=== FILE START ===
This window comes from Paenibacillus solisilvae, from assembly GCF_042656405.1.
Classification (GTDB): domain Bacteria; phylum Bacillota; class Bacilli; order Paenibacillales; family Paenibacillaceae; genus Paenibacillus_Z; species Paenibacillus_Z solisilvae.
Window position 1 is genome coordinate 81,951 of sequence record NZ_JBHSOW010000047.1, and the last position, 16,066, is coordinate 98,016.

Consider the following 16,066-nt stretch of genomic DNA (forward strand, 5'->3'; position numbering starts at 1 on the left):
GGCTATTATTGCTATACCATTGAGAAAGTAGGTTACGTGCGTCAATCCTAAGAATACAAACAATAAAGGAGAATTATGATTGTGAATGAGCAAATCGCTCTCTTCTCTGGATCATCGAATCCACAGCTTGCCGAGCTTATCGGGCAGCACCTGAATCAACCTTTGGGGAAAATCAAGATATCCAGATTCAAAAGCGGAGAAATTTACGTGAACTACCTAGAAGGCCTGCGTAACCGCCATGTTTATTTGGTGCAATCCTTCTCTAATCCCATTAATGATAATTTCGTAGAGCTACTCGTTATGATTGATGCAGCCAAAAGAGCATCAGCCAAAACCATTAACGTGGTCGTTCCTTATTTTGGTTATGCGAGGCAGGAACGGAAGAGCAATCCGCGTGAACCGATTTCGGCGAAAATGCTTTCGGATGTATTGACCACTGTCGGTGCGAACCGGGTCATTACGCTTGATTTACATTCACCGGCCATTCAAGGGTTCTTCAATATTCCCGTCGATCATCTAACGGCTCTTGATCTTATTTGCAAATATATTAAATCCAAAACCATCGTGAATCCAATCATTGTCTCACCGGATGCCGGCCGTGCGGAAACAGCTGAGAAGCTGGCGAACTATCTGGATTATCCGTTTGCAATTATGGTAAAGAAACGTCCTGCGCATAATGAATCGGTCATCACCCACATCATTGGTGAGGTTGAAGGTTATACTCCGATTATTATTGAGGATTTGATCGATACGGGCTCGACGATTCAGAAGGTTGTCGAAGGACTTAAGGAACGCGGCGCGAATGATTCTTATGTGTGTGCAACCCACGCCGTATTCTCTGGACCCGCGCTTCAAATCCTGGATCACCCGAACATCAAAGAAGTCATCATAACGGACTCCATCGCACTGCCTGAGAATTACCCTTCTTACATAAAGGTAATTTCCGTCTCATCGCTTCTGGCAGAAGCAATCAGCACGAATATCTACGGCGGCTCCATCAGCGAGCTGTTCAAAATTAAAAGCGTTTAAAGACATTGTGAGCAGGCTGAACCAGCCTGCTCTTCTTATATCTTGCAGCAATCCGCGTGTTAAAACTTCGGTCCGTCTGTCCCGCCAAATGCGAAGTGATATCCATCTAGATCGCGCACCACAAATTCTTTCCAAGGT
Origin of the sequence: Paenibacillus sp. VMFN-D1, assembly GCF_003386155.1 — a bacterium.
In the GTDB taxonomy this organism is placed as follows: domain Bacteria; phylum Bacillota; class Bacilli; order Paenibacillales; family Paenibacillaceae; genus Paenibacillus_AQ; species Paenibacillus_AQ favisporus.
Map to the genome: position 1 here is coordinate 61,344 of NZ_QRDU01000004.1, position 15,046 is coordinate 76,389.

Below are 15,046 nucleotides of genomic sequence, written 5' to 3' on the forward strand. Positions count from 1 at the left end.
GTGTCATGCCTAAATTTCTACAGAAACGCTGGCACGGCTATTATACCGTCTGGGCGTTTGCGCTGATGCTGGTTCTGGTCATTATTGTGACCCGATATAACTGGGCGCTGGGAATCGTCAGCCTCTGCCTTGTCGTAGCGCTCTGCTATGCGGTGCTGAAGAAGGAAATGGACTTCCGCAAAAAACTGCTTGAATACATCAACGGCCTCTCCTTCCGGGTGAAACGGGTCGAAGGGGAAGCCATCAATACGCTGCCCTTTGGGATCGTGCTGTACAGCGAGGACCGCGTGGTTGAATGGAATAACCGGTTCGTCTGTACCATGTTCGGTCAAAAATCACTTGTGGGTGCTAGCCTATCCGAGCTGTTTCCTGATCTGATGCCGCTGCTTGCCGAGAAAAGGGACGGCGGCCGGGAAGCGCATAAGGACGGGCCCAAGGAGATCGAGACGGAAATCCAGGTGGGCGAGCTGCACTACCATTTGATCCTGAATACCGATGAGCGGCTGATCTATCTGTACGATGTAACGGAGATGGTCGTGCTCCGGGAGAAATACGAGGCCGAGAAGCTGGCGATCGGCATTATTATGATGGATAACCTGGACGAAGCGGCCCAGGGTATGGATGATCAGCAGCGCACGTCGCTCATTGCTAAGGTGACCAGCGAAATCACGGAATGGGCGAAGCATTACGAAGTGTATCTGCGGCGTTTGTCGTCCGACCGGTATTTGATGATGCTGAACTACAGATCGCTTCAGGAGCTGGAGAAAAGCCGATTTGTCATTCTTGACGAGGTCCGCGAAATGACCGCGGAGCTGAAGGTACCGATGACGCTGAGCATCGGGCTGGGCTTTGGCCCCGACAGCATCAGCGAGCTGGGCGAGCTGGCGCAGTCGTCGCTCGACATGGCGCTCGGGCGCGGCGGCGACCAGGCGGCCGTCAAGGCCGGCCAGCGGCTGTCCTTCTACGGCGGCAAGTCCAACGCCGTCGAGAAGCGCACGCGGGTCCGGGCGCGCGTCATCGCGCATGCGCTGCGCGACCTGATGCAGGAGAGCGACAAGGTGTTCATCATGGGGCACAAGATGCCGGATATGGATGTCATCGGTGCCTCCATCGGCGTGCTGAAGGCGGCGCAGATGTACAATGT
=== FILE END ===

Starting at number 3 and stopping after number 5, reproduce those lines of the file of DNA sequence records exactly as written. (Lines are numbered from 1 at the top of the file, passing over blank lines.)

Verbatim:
Window position 1 is genome coordinate 81,951 of sequence record NZ_JBHSOW010000047.1, and the last position, 16,066, is coordinate 98,016.

Consider the following 16,066-nt stretch of genomic DNA (forward strand, 5'->3'; position numbering starts at 1 on the left):
GGCTATTATTGCTATACCATTGAGAAAGTAGGTTACGTGCGTCAATCCTAAGAATACAAACAATAAAGGAGAATTATGATTGTGAATGAGCAAATCGCTCTCTTCTCTGGATCATCGAATCCACAGCTTGCCGAGCTTATCGGGCAGCACCTGAATCAACCTTTGGGGAAAATCAAGATATCCAGATTCAAAAGCGGAGAAATTTACGTGAACTACCTAGAAGGCCTGCGTAACCGCCATGTTTATTTGGTGCAATCCTTCTCTAATCCCATTAATGATAATTTCGTAGAGCTACTCGTTATGATTGATGCAGCCAAAAGAGCATCAGCCAAAACCATTAACGTGGTCGTTCCTTATTTTGGTTATGCGAGGCAGGAACGGAAGAGCAATCCGCGTGAACCGATTTCGGCGAAAATGCTTTCGGATGTATTGACCACTGTCGGTGCGAACCGGGTCATTACGCTTGATTTACATTCACCGGCCATTCAAGGGTTCTTCAATATTCCCGTCGATCATCTAACGGCTCTTGATCTTATTTGCAAATATATTAAATCCAAAACCATCGTGAATCCAATCATTGTCTCACCGGATGCCGGCCGTGCGGAAACAGCTGAGAAGCTGGCGAACTATCTGGATTATCCGTTTGCAATTATGGTAAAGAAACGTCCTGCGCATAATGAATCGGTCATCACCCACATCATTGGTGAGGTTGAAGGTTATACTCCGATTATTATTGAGGATTTGATCGATACGGGCTCGACGATTCAGAAGGTTGTCGAAGGACTTAAGGAACGCGGCGCGAATGATTCTTATGTGTGTGCAACCCACGCCGTATTCTCTGGACCCGCGCTTCAAATCCTGGATCACCCGAACATCAAAGAAGTCATCATAACGGACTCCATCGCACTGCCTGAGAATTACCCTTCTTACATAAAGGTAATTTCCGTCTCATCGCTTCTGGCAGAAGCAATCAGCACGAATATCTACGGCGGCTCCATCAGCGAGCTGTTCAAAATTAAAAGCGTTTAAAGACATTGTGAGCAGGCTGAACCAGCCTGCTCTTCTTATATCTTGCAGCAATCCGCGTGTTAAAACTTCGGTCCGTCTGTCCCGCCAAATGCGAAGTGATATCCATCTAGATCGCGCACCACAAATTCTTTCCAAGGT